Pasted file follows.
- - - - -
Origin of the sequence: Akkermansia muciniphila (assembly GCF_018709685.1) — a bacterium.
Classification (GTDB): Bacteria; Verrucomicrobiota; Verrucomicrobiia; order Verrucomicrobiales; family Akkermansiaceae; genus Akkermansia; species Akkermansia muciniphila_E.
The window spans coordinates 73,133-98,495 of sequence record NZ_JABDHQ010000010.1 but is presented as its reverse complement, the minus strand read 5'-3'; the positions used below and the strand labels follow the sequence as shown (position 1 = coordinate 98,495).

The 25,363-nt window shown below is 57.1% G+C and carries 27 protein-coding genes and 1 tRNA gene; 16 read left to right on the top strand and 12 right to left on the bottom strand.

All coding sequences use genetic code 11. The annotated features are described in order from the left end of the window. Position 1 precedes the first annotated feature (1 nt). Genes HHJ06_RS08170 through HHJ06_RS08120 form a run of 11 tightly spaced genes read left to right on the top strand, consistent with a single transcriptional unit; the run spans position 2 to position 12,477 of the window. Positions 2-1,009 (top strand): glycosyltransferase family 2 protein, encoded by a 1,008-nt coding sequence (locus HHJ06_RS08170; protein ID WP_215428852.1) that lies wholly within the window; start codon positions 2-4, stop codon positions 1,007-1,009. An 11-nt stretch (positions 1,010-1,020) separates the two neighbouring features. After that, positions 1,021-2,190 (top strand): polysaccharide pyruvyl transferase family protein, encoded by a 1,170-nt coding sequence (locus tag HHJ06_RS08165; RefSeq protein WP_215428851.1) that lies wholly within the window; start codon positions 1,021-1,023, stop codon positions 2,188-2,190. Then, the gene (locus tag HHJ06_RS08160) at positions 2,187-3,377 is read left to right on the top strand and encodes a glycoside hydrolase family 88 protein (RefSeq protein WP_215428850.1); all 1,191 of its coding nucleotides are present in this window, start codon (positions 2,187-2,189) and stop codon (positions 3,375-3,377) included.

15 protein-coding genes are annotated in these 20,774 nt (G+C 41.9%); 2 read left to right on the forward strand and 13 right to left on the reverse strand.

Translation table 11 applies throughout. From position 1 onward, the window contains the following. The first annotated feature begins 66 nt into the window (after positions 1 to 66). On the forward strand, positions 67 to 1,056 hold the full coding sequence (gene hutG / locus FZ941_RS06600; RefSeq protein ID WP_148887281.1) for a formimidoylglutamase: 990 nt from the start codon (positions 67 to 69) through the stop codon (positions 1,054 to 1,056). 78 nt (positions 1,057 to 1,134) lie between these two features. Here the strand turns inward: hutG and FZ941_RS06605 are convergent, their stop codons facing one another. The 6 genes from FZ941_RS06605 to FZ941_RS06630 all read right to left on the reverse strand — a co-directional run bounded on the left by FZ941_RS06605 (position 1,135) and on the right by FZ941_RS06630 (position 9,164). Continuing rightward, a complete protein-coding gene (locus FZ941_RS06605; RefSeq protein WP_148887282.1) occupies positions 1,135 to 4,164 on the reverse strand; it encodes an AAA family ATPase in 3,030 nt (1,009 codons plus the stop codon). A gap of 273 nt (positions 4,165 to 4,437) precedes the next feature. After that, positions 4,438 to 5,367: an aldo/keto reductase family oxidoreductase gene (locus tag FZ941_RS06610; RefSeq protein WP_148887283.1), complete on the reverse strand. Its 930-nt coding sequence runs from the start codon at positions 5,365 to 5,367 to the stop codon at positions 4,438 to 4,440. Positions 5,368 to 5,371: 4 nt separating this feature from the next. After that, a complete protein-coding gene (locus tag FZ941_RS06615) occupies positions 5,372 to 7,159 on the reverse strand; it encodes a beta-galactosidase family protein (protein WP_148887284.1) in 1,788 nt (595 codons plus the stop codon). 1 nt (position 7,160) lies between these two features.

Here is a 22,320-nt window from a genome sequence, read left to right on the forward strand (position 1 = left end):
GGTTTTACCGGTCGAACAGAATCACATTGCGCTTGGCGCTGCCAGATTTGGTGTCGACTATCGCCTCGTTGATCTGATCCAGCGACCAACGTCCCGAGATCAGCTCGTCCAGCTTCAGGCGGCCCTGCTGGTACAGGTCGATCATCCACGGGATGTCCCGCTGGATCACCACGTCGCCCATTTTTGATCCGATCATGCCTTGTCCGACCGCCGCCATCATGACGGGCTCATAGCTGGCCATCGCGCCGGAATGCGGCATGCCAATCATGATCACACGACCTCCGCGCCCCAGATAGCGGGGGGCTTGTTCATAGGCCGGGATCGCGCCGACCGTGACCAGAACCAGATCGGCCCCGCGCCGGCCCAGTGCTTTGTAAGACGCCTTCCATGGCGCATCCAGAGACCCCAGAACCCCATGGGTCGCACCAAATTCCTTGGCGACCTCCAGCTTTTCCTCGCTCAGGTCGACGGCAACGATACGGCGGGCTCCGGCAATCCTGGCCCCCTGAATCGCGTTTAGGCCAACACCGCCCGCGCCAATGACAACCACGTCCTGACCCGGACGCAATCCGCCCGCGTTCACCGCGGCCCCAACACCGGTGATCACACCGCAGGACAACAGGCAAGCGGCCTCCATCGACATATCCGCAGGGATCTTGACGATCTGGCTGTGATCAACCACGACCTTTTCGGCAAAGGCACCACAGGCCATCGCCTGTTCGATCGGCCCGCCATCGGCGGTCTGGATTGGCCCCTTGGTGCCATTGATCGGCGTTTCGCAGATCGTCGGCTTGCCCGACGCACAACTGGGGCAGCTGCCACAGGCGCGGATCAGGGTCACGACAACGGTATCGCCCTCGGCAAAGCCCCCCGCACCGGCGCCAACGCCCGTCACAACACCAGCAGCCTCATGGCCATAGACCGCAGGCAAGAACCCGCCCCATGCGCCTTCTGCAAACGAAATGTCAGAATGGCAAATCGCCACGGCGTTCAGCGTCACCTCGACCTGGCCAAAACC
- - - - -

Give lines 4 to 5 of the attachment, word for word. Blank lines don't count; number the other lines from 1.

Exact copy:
The 25,363-nt window shown below is 57.1% G+C and carries 27 protein-coding genes and 1 tRNA gene; 16 read left to right on the top strand and 12 right to left on the bottom strand.

All coding sequences use genetic code 11. The annotated features are described in order from the left end of the window. Position 1 precedes the first annotated feature (1 nt). Genes HHJ06_RS08170 through HHJ06_RS08120 form a run of 11 tightly spaced genes read left to right on the top strand, consistent with a single transcriptional unit; the run spans position 2 to position 12,477 of the window. Positions 2-1,009 (top strand): glycosyltransferase family 2 protein, encoded by a 1,008-nt coding sequence (locus HHJ06_RS08170; protein ID WP_215428852.1) that lies wholly within the window; start codon positions 2-4, stop codon positions 1,007-1,009. An 11-nt stretch (positions 1,010-1,020) separates the two neighbouring features. After that, positions 1,021-2,190 (top strand): polysaccharide pyruvyl transferase family protein, encoded by a 1,170-nt coding sequence (locus tag HHJ06_RS08165; RefSeq protein WP_215428851.1) that lies wholly within the window; start codon positions 1,021-1,023, stop codon positions 2,188-2,190. Then, the gene (locus tag HHJ06_RS08160) at positions 2,187-3,377 is read left to right on the top strand and encodes a glycoside hydrolase family 88 protein (RefSeq protein WP_215428850.1); all 1,191 of its coding nucleotides are present in this window, start codon (positions 2,187-2,189) and stop codon (positions 3,375-3,377) included.